When the play was done, the audience straggled out, pleasantly exhausted by the long hot afternoon, and ready for real food and drink. Before Nell went to reckon up with Moll, she stood and looked around the emptying playhouse, breathing in the scent of perfume and the smell of hot wax and oranges and flowers and sweat. She imagined the gaze of hundreds of spectators watching her. Caught up in the fantasy, she dipped in a curtsy and was brought up short as she noticed two gentlemen watching her with amusement. She threw them a smile and scampered off to find Orange Moll, blushing and laughing with delight.



And here’s another scene, in which Nell is waiting backstage at the playhouse for the arrival of the Duke of Buckingham, who’s asked to meet her:



Nell picked up her already-damp handkerchief and blotted it across her forehead and chest, then dusted powder across her face, hoping that it would dull the sheen of sweat without caking. She glanced in the mirror. Her hair was as good as it was like to get, the ringlets and curls pagan-wild in the damp heat of the tiring room.


Well. He had asked to see her, not she him. He had just had as good a view of her as anyone could desire, and she had been at her best today, she knew, carrying the house to wave after wave of laughter.  So she had nothing to fear.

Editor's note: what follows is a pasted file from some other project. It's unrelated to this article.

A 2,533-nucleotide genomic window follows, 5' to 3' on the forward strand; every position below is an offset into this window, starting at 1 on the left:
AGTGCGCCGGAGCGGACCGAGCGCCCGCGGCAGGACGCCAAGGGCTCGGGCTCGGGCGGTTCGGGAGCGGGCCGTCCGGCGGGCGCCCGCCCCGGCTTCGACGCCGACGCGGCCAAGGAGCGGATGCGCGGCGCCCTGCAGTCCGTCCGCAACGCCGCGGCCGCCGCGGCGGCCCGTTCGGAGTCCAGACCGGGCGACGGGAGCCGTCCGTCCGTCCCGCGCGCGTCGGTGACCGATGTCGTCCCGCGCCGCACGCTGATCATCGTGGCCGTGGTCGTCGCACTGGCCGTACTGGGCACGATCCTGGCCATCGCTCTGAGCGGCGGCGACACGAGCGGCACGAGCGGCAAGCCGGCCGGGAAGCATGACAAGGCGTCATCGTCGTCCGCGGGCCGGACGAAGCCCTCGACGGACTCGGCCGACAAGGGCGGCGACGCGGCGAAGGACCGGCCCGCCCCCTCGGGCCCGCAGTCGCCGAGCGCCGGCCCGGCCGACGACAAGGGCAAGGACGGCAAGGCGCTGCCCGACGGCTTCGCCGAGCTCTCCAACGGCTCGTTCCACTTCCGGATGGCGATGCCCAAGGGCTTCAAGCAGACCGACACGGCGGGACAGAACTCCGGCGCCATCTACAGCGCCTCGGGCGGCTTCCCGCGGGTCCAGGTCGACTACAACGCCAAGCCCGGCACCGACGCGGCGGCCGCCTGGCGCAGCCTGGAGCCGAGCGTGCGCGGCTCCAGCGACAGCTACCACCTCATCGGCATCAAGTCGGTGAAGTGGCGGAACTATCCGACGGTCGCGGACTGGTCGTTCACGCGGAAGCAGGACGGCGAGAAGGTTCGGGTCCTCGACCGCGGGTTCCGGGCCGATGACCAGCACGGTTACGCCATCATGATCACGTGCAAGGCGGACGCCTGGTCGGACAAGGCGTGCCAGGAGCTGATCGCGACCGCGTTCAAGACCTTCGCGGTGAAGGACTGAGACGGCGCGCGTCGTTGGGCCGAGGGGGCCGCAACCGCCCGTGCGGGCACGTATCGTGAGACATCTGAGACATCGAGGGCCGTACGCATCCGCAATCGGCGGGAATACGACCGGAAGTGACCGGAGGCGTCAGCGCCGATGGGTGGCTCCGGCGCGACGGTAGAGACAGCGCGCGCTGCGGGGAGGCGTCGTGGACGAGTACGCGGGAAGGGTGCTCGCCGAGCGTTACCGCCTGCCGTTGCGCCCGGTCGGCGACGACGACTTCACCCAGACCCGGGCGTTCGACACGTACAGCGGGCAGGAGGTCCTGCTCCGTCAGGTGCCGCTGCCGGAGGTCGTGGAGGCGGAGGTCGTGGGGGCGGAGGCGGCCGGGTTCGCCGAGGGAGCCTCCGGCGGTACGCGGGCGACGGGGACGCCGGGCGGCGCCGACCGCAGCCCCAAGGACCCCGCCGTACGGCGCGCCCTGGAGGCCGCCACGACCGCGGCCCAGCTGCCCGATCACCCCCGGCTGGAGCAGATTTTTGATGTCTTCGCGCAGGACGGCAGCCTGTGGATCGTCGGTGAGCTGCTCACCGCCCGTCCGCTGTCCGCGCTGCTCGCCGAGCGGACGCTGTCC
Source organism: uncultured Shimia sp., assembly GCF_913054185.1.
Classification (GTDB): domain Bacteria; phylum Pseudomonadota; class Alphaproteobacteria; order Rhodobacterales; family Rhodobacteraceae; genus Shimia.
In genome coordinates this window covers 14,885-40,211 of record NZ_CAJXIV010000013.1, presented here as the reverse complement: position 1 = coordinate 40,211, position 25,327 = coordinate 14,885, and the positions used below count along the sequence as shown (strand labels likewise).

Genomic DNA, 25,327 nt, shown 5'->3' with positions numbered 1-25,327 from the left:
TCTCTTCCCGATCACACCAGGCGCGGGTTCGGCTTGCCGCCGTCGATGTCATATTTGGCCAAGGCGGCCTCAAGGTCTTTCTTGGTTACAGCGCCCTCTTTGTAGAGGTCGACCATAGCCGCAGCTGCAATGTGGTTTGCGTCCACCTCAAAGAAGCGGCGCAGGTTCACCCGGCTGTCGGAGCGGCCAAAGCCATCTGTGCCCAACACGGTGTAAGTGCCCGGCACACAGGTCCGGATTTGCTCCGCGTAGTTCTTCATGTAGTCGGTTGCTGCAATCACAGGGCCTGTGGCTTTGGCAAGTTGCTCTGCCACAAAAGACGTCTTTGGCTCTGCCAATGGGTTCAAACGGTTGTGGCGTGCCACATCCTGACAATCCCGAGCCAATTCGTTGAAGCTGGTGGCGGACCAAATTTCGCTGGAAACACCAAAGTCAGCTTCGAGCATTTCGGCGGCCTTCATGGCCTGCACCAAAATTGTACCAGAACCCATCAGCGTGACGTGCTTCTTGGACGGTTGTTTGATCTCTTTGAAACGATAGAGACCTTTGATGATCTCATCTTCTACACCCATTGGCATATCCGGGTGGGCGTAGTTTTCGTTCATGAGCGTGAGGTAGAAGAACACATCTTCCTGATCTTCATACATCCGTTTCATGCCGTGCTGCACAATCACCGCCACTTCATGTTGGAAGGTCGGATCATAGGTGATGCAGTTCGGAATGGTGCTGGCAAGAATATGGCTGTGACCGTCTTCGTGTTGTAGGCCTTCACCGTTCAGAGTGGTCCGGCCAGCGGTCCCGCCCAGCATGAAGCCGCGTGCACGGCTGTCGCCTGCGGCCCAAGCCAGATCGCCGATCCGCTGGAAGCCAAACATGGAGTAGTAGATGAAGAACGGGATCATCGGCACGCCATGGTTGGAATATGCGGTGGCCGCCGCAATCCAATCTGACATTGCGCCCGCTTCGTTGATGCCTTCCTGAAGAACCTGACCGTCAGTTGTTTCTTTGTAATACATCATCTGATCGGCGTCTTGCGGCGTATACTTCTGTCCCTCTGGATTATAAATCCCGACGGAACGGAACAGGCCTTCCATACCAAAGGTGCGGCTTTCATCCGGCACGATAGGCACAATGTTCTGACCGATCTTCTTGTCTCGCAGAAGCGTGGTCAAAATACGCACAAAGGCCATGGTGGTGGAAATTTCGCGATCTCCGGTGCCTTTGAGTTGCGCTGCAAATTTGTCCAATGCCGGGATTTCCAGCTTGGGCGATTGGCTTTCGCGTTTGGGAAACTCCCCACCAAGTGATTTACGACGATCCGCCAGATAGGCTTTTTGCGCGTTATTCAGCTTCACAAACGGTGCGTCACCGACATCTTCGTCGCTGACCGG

Lords were nothing new to her now, she reflected. 


And yet—the Duke of Buckingham. A duke was one step only below a prince, and some said he was less than that step, having been raised as he had almost as brother to the king when his own father died. 


What was it Hart had said once? “Like one of the royal pups.” 


To counter her nervousness, she leaned back in her chair and breathed deeply of the familiar mixture of smells—sawdust, paint, tallow candles, gunpowder, dirt, and sweat, overlaid with the sweetness of face powder and perfume. Motes of dust drifted in the rays of summer evening sunlight that came through the high window.


She heard a footstep in the hall and half rose, then forced herself to sit again.  She’d meet him like a lady. Or as close to that as she could manage. She turned as she heard the rap of his stick against the door, and then found herself rising, unable to keep her seat in his overwhelming presence.



Why do I write what I do?


I’ve loved reading historical fiction for as long as I can remember. When my sisters and I were little, my mother read us Laura Ingalls Wilder’s Little House books, Sydney Taylor’s evocative All-of-a-Kind Family series set in turn-of-the century New York, Mary Poppins, the Narnia books (which opened during World War II, long ago enough to seem like ancient history to us), and many other stories set in times past.


Later I devoured such books as K. M. Peyton’s Flambards trilogy; Joan Aiken’s Nightbirds on Nantucket, Black Hearts in Battersea, and The Wolves of Willoughby Chase; Elizabeth Marie Pope’s The Perilous Gard and The Sherwood Ring, and of course Gone With the Wind. I wanted to lose myself in the worlds those authors created.


As an adult, I still love getting lost in a well created world, like those in Diana Gabaldon’s Outlander and Lord John books; Patrick O’Brian’s Aubrey/Maturin series; Bernard Cornwell’s Sharpe novels; George MacDonald Fraser’s Flashman adventures; Margaret George’s novels based on Henry VIII, Queen Elizabeth, Mary Queen of Scots and others; and many more, including Michael Faber’s The Crimson Petal and the White, Emma Donoghue’s Slammerkin; Michael Cox’s The Meaning of Night; and Malcolm Macdonald’s The Rich Are with You Always.